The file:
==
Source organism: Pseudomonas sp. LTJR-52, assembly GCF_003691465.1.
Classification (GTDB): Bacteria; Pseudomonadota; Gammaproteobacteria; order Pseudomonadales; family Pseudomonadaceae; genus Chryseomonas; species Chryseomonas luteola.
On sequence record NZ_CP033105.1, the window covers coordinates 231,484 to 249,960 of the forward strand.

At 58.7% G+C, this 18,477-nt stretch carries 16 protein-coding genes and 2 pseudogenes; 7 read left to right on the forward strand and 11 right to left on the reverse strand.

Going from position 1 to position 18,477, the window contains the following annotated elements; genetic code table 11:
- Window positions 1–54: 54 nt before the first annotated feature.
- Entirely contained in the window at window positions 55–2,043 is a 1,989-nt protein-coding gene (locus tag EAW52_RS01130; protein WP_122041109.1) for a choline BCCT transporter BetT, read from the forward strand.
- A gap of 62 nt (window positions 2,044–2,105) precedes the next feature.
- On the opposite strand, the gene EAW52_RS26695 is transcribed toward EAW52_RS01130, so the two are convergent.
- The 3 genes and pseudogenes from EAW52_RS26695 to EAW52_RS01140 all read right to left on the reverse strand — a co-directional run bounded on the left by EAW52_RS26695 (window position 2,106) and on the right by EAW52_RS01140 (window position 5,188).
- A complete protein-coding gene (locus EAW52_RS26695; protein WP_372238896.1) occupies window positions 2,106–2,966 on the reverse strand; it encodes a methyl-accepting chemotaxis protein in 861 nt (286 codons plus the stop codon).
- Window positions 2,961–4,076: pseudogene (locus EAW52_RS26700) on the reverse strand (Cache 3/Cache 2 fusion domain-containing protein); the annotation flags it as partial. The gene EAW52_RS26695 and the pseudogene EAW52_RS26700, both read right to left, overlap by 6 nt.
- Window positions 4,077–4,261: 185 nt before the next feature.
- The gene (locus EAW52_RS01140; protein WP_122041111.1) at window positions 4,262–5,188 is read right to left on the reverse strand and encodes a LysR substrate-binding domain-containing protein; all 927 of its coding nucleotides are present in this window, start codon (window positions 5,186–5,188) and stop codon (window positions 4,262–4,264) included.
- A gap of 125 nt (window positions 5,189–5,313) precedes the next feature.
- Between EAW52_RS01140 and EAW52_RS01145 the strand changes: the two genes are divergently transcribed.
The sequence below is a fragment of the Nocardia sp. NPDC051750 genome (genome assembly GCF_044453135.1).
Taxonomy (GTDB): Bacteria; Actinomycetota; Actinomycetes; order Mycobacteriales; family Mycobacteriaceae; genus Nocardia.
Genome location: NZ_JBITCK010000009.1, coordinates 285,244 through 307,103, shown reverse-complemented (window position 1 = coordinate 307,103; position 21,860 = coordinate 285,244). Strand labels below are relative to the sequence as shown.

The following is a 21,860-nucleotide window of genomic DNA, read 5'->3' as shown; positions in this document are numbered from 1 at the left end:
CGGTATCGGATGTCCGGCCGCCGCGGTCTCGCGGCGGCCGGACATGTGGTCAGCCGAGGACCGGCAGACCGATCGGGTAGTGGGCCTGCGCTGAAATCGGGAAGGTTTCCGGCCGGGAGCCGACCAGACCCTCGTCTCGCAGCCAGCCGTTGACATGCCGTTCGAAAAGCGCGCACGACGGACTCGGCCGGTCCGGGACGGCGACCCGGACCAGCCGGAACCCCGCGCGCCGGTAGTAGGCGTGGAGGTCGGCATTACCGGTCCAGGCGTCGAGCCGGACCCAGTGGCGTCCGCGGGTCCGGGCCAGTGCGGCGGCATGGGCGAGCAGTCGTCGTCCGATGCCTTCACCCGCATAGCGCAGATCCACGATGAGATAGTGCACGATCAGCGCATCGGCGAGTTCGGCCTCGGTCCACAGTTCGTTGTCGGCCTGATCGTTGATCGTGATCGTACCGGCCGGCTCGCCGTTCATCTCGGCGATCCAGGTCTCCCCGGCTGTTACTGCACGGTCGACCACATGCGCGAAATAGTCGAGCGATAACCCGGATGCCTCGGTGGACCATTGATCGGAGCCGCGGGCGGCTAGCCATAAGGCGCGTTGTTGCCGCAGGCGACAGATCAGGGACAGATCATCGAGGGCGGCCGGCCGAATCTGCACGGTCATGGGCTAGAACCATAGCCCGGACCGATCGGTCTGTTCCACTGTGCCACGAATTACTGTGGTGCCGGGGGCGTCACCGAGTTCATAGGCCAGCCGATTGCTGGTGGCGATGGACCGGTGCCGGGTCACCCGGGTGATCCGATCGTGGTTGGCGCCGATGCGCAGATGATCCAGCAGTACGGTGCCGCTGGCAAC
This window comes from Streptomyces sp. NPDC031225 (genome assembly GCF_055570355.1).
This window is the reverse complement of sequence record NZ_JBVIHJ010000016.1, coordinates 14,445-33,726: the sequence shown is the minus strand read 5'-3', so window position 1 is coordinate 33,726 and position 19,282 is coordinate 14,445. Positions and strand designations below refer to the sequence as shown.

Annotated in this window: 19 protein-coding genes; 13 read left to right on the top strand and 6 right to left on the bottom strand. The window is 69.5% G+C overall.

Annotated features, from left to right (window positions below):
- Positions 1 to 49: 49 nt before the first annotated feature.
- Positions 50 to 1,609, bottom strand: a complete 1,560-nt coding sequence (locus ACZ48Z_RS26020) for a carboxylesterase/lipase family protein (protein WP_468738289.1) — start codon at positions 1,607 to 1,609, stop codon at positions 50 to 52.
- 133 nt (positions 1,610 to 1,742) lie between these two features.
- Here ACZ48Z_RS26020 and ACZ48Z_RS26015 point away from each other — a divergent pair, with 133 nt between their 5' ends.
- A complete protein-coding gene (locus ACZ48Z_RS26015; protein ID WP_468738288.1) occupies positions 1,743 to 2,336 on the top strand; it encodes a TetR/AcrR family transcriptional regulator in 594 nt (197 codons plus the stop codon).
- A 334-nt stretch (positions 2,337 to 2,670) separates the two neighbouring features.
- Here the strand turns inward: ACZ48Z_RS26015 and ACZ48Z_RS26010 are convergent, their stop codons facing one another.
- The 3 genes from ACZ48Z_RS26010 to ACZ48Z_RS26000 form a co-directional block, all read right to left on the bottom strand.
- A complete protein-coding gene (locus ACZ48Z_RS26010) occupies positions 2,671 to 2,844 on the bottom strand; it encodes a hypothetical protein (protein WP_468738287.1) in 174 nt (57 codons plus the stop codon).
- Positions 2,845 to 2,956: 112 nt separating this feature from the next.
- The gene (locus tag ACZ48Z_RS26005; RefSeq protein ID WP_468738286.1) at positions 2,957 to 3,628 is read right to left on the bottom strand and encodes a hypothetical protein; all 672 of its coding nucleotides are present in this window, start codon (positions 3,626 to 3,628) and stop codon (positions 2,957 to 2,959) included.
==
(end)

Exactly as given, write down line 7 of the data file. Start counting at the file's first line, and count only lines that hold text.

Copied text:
- Entirely contained in the window at window positions 55–2,043 is a 1,989-nt protein-coding gene (locus tag EAW52_RS01130; protein WP_122041109.1) for a choline BCCT transporter BetT, read from the forward strand.